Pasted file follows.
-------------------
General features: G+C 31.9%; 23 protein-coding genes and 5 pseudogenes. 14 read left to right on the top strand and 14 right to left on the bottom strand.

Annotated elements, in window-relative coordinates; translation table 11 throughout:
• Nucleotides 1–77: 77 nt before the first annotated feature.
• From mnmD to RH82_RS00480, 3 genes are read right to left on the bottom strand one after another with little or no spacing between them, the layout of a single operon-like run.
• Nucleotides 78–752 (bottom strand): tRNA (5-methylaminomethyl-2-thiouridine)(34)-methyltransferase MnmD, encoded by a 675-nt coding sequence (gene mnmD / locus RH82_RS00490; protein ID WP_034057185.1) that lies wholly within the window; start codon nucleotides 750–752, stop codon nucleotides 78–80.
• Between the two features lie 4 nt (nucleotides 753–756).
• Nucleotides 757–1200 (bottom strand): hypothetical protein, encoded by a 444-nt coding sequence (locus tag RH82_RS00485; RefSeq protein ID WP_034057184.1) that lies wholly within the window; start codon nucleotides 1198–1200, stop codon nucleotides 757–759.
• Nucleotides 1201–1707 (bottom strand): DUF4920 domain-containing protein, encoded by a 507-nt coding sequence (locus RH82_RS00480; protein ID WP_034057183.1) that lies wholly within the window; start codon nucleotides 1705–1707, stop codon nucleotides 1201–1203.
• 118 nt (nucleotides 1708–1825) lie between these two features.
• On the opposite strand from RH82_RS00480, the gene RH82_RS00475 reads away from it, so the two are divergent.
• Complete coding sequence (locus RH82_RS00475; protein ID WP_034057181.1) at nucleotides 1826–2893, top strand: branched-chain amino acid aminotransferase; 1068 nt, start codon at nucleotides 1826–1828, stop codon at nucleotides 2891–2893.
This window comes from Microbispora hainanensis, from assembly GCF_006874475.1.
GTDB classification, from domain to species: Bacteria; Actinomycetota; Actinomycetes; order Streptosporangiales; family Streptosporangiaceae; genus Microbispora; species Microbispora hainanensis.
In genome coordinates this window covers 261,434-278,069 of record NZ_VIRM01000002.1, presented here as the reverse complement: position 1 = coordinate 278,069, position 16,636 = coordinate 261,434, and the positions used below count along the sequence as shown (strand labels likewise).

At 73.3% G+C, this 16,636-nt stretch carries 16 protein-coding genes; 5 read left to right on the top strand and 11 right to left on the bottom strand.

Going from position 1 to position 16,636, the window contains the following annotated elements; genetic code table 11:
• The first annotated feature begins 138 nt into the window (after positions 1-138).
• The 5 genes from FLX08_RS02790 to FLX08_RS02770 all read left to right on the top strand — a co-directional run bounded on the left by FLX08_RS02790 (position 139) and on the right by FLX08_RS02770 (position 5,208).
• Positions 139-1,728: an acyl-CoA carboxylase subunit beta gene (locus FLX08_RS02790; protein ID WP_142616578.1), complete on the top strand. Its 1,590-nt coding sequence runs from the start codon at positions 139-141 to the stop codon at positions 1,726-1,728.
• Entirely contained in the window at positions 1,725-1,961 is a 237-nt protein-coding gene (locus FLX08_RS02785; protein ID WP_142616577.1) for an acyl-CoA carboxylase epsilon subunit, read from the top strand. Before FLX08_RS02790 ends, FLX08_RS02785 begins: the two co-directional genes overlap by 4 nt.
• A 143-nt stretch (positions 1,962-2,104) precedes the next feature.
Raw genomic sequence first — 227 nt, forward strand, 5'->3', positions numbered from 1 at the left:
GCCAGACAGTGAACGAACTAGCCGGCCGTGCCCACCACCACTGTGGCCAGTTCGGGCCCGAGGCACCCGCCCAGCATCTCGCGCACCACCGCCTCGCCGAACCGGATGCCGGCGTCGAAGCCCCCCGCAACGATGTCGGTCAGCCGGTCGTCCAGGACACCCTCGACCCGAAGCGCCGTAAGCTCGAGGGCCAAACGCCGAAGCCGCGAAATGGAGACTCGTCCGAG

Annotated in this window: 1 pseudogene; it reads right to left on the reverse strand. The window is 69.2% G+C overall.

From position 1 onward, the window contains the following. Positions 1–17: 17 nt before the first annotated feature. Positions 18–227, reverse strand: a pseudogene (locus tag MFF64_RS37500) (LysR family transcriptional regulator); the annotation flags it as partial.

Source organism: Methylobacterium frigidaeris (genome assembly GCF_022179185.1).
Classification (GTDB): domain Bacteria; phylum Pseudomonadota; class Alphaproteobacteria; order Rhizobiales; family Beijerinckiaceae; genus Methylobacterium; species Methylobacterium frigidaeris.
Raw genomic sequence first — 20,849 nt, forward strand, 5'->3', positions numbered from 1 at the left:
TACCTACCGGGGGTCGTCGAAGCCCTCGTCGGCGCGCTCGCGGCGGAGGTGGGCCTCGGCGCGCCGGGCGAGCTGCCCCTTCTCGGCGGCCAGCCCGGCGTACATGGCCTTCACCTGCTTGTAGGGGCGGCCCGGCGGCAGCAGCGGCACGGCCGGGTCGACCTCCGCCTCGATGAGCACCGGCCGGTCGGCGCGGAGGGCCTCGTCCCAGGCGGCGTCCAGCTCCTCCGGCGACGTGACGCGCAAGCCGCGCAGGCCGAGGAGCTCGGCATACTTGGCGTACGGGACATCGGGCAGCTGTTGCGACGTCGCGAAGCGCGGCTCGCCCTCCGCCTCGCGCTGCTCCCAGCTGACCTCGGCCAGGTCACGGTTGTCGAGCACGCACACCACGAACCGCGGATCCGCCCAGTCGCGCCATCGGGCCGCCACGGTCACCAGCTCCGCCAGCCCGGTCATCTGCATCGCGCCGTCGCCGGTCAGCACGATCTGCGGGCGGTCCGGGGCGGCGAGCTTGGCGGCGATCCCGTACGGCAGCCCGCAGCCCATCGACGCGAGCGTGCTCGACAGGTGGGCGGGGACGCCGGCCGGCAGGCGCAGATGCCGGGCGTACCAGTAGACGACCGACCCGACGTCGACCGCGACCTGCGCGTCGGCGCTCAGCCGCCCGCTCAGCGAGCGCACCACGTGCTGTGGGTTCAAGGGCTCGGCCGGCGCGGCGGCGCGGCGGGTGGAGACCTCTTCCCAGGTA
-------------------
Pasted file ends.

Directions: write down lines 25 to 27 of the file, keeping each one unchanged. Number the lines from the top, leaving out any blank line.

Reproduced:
From position 1 onward, the window contains the following. Positions 1–17: 17 nt before the first annotated feature. Positions 18–227, reverse strand: a pseudogene (locus tag MFF64_RS37500) (LysR family transcriptional regulator); the annotation flags it as partial.

Source organism: Methylobacterium frigidaeris (genome assembly GCF_022179185.1).
Classification (GTDB): domain Bacteria; phylum Pseudomonadota; class Alphaproteobacteria; order Rhizobiales; family Beijerinckiaceae; genus Methylobacterium; species Methylobacterium frigidaeris.